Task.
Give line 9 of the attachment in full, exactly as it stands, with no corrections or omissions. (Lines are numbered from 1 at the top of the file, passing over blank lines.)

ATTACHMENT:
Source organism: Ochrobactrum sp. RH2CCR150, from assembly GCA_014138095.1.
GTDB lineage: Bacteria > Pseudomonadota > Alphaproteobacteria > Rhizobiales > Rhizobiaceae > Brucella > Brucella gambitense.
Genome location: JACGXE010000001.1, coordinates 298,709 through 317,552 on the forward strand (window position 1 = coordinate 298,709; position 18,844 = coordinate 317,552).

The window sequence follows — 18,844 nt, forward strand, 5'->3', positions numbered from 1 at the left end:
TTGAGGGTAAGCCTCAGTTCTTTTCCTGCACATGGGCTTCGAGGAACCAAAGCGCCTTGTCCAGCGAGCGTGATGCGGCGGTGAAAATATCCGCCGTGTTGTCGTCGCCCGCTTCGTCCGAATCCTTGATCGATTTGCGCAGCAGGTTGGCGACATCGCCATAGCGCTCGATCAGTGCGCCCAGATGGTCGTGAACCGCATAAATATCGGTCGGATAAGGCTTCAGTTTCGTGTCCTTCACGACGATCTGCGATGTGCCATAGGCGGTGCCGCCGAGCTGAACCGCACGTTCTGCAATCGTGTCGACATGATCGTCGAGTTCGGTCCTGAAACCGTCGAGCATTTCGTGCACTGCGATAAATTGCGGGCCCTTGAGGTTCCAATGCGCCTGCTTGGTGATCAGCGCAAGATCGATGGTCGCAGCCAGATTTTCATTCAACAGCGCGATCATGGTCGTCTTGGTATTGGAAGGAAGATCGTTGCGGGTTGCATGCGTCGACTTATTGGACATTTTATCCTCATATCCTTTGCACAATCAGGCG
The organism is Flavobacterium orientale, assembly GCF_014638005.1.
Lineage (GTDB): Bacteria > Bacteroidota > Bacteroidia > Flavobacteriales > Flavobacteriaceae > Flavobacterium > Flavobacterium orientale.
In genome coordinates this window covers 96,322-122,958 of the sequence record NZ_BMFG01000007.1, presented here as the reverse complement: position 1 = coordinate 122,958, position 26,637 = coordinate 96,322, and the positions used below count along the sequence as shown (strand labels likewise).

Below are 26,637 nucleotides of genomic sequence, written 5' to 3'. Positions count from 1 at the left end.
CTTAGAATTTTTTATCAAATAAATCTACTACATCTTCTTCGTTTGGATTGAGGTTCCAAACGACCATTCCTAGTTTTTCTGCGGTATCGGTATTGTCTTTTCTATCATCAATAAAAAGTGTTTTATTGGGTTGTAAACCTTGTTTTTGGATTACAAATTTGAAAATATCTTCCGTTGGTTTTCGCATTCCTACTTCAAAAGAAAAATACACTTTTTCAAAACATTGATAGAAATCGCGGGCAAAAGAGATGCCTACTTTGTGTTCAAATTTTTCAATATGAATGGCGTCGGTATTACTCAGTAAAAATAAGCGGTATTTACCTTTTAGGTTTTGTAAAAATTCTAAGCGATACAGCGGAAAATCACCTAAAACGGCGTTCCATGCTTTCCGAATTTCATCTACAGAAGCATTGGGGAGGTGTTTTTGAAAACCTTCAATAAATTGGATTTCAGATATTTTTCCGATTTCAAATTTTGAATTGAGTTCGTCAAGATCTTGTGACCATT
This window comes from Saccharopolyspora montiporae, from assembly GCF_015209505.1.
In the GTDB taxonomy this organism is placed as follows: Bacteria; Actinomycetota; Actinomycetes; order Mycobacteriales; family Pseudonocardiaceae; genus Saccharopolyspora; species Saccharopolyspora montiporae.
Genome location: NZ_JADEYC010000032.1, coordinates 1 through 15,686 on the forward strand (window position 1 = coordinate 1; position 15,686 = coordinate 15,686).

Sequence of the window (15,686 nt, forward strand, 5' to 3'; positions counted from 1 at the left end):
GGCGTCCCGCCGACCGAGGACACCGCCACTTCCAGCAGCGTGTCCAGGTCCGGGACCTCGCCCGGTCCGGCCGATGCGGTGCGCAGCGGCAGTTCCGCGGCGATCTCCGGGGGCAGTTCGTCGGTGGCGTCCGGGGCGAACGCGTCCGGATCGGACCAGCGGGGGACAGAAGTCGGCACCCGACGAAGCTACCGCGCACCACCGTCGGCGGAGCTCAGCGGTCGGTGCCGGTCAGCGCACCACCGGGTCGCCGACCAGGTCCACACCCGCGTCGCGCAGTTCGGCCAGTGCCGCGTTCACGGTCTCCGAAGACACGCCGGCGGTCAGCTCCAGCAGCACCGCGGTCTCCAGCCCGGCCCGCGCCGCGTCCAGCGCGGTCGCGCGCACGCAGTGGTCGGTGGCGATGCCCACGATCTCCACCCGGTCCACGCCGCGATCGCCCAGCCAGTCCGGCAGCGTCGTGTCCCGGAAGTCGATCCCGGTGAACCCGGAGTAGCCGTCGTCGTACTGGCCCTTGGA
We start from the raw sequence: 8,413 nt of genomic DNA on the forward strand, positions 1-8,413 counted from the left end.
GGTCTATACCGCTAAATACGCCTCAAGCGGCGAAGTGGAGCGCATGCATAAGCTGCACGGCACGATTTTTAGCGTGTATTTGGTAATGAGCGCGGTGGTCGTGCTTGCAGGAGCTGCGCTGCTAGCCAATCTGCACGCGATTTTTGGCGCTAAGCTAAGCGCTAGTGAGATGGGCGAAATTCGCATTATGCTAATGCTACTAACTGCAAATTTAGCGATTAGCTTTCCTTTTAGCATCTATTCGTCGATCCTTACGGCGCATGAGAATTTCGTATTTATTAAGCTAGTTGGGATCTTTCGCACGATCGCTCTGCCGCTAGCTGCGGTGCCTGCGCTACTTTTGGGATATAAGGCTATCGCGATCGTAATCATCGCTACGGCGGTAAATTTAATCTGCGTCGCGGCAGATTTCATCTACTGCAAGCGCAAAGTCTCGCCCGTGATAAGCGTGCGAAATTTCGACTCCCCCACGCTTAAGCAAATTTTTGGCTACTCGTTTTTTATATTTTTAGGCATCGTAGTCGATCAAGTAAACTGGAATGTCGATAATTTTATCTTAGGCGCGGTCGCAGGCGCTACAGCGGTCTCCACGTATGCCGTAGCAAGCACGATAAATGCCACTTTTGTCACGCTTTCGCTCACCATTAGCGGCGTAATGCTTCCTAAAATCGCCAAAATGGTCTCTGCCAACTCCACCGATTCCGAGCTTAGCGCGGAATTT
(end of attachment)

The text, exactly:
Below are 26,637 nucleotides of genomic sequence, written 5' to 3'. Positions count from 1 at the left end.